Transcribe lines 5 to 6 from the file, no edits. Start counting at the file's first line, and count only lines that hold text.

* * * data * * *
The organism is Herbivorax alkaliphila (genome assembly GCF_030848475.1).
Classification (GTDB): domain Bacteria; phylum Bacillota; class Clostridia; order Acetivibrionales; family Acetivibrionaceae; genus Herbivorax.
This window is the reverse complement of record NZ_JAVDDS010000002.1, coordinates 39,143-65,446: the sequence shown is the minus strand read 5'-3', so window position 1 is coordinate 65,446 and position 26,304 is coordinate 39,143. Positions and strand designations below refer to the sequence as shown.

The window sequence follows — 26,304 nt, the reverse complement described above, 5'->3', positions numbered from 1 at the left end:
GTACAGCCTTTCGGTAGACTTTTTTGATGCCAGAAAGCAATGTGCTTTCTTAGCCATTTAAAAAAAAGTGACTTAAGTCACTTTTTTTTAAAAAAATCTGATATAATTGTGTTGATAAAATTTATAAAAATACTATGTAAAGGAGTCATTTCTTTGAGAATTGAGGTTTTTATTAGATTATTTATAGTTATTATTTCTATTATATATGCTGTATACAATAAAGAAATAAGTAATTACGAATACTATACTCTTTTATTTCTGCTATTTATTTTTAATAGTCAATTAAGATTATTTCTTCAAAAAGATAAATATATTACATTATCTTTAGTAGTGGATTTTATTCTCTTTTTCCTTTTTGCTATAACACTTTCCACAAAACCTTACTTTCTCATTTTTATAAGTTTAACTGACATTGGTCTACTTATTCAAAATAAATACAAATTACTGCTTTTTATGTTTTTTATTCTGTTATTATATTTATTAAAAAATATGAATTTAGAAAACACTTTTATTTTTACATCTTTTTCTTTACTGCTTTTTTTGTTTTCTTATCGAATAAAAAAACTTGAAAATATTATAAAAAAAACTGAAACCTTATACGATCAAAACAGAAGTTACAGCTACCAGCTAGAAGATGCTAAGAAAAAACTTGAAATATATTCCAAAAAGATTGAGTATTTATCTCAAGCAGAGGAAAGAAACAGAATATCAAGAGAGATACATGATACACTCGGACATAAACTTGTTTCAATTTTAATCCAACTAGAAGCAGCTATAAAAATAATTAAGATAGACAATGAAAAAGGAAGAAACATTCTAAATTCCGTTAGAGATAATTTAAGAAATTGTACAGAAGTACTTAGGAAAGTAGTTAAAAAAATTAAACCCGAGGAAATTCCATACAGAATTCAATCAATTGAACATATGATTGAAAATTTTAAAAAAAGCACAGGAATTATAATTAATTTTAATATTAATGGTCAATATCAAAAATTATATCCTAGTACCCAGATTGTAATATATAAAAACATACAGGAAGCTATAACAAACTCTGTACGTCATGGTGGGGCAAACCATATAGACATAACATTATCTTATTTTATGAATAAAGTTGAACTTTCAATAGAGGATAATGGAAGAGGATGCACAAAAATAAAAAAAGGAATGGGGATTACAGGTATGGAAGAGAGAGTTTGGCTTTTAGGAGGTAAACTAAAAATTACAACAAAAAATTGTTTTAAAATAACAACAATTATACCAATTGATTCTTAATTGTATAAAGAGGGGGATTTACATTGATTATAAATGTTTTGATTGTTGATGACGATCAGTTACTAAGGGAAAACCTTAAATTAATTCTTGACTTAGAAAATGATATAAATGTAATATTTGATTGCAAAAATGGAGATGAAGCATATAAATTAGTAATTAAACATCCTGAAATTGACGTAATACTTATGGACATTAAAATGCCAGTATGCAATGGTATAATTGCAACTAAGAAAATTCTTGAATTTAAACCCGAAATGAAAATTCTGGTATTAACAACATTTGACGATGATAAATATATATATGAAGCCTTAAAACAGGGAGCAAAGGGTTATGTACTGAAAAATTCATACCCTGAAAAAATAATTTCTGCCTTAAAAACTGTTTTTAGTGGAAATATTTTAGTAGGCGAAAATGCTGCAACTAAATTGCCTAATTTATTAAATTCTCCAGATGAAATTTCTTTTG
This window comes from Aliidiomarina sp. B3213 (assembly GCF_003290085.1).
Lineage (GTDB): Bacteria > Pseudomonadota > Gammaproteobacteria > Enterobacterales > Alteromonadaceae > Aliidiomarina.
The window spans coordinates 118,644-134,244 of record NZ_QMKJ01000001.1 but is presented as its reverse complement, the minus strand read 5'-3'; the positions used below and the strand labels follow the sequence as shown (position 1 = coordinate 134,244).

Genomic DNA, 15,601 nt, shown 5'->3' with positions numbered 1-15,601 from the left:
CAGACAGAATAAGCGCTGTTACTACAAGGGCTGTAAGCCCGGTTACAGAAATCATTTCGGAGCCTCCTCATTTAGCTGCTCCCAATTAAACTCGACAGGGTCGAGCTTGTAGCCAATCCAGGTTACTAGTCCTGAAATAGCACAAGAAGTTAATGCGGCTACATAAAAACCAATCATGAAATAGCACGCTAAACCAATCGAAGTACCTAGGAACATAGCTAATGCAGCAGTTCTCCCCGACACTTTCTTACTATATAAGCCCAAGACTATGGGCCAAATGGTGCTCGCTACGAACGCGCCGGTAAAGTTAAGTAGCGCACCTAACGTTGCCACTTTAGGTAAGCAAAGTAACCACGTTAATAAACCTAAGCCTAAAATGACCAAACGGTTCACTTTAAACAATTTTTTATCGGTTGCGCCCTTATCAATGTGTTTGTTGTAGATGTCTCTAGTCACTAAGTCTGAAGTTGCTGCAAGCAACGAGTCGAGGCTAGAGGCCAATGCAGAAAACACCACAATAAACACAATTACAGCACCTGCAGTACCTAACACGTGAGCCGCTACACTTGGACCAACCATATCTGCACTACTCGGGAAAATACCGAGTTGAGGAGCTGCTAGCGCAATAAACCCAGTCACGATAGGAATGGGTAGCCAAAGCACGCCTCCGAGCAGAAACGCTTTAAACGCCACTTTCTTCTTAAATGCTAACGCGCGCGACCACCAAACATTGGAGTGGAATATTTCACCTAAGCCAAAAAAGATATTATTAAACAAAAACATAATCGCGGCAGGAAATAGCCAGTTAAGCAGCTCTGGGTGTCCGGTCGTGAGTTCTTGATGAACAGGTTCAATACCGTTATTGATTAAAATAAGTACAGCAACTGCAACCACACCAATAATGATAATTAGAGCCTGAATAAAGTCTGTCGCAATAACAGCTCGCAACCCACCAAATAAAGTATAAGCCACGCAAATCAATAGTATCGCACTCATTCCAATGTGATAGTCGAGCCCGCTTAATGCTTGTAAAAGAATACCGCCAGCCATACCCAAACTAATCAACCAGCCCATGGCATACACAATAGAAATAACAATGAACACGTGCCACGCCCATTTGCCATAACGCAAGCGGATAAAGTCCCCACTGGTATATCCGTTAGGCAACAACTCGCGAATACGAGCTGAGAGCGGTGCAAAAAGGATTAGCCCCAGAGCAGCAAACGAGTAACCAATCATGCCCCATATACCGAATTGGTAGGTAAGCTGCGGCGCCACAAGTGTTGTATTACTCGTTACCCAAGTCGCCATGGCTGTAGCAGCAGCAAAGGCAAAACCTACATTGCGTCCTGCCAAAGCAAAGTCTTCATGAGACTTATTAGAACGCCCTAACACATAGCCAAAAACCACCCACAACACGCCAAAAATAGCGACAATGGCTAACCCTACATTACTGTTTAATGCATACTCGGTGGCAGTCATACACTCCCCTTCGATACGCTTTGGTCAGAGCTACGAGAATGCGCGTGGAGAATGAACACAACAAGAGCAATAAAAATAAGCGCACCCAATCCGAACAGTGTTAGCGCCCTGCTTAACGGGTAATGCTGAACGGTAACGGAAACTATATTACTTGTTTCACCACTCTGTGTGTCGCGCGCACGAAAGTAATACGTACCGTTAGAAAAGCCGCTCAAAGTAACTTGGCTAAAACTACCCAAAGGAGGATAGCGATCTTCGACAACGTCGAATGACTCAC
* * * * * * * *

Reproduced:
GTACAGCCTTTCGGTAGACTTTTTTGATGCCAGAAAGCAATGTGCTTTCTTAGCCATTTAAAAAAAAGTGACTTAAGTCACTTTTTTTTAAAAAAATCTGATATAATTGTGTTGATAAAATTTATAAAAATACTATGTAAAGGAGTCATTTCTTTGAGAATTGAGGTTTTTATTAGATTATTTATAGTTATTATTTCTATTATATATGCTGTATACAATAAAGAAATAAGTAATTACGAATACTATACTCTTTTATTTCTGCTATTTATTTTTAATAGTCAATTAAGATTATTTCTTCAAAAAGATAAATATATTACATTATCTTTAGTAGTGGATTTTATTCTCTTTTTCCTTTTTGCTATAACACTTTCCACAAAACCTTACTTTCTCATTTTTATAAGTTTAACTGACATTGGTCTACTTATTCAAAATAAATACAAATTACTGCTTTTTATGTTTTTTATTCTGTTATTATATTTATTAAAAAATATGAATTTAGAAAACACTTTTATTTTTACATCTTTTTCTTTACTGCTTTTTTTGTTTTCTTATCGAATAAAAAAACTTGAAAATATTATAAAAAAAACTGAAACCTTATACGATCAAAACAGAAGTTACAGCTACCAGCTAGAAGATGCTAAGAAAAAACTTGAAATATATTCCAAAAAGATTGAGTATTTATCTCAAGCAGAGGAAAGAAACAGAATATCAAGAGAGATACATGATACACTCGGACATAAACTTGTTTCAATTTTAATCCAACTAGAAGCAGCTATAAAAATAATTAAGATAGACAATGAAAAAGGAAGAAACATTCTAAATTCCGTTAGAGATAATTTAAGAAATTGTACAGAAGTACTTAGGAAAGTAGTTAAAAAAATTAAACCCGAGGAAATTCCATACAGAATTCAATCAATTGAACATATGATTGAAAATTTTAAAAAAAGCACAGGAATTATAATTAATTTTAATATTAATGGTCAATATCAAAAATTATATCCTAGTACCCAGATTGTAATATATAAAAACATACAGGAAGCTATAACAAACTCTGTACGTCATGGTGGGGCAAACCATATAGACATAACATTATCTTATTTTATGAATAAAGTTGAACTTTCAATAGAGGATAATGGAAGAGGATGCACAAAAATAAAAAAAGGAATGGGGATTACAGGTATGGAAGAGAGAGTTTGGCTTTTAGGAGGTAAACTAAAAATTACAACAAAAAATTGTTTTAAAATAACAACAATTATACCAATTGATTCTTAATTGTATAAAGAGGGGGATTTACATTGATTATAAATGTTTTGATTGTTGATGACGATCAGTTACTAAGGGAAAACCTTAAATTAATTCTTGACTTAGAAAATGATATAAATGTAATATTTGATTGCAAAAATGGAGATGAAGCATATAAATTAGTAATTAAACATCCTGAAATTGACGTAATACTTATGGACATTAAAATGCCAGTATGCAATGGTATAATTGCAACTAAGAAAATTCTTGAATTTAAACCCGAAATGAAAATTCTGGTATTAACAACATTTGACGATGATAAATATATATATGAAGCCTTAAAACAGGGAGCAAAGGGTTATGTACTGAAAAATTCATACCCTGAAAAAATAATTTCTGCCTTAAAAACTGTTTTTAGTGGAAATATTTTAGTAGGCGAAAATGCTGCAACTAAATTGCCTAATTTATTAAATTCTCCAGATGAAATTTCTTTTG
This window comes from Aliidiomarina sp. B3213 (assembly GCF_003290085.1).